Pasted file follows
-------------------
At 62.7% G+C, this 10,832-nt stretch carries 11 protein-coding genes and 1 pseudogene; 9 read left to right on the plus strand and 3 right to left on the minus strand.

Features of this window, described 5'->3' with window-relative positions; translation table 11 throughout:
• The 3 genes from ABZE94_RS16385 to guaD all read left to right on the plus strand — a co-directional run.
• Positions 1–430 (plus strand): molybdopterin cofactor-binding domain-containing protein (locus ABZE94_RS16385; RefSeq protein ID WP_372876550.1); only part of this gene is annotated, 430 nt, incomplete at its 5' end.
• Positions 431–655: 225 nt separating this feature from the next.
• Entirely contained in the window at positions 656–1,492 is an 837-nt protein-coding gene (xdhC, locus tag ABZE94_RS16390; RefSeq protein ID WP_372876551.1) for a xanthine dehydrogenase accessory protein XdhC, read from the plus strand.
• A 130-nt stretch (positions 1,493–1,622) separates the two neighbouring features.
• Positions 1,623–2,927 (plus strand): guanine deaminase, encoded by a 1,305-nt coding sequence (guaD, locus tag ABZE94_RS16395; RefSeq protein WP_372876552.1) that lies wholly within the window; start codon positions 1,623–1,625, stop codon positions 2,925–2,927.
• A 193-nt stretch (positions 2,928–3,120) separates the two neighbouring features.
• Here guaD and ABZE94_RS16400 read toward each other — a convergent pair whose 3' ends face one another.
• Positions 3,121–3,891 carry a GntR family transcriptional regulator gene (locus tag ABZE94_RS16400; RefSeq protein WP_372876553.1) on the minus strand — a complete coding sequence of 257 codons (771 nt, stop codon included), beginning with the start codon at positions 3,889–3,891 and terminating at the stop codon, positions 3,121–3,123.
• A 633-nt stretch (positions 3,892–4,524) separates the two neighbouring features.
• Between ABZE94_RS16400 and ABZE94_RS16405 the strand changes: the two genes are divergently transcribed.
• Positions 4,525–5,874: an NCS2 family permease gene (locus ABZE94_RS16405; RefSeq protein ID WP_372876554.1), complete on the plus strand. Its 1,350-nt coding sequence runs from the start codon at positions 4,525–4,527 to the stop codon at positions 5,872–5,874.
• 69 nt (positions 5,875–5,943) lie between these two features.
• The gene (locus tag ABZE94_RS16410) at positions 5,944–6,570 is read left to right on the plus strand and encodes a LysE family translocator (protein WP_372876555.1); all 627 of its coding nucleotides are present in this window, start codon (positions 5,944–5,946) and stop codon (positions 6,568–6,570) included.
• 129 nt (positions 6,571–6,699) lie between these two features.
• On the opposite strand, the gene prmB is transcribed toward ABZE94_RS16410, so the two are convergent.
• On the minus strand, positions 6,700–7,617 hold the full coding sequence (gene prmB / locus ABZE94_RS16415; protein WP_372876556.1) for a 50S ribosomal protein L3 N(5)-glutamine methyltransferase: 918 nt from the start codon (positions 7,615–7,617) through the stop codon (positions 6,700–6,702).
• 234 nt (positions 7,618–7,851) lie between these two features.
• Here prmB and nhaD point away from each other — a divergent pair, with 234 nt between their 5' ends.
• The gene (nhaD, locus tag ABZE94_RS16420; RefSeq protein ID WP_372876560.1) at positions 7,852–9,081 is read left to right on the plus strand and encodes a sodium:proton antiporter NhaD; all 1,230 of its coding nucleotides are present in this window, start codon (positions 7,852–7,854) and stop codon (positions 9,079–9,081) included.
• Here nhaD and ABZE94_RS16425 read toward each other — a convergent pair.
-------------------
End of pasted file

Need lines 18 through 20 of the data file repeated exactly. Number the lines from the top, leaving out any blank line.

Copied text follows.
• On the opposite strand, the gene prmB is transcribed toward ABZE94_RS16410, so the two are convergent.
• On the minus strand, positions 6,700–7,617 hold the full coding sequence (gene prmB / locus ABZE94_RS16415; protein WP_372876556.1) for a 50S ribosomal protein L3 N(5)-glutamine methyltransferase: 918 nt from the start codon (positions 7,615–7,617) through the stop codon (positions 6,700–6,702).
• 234 nt (positions 7,618–7,851) lie between these two features.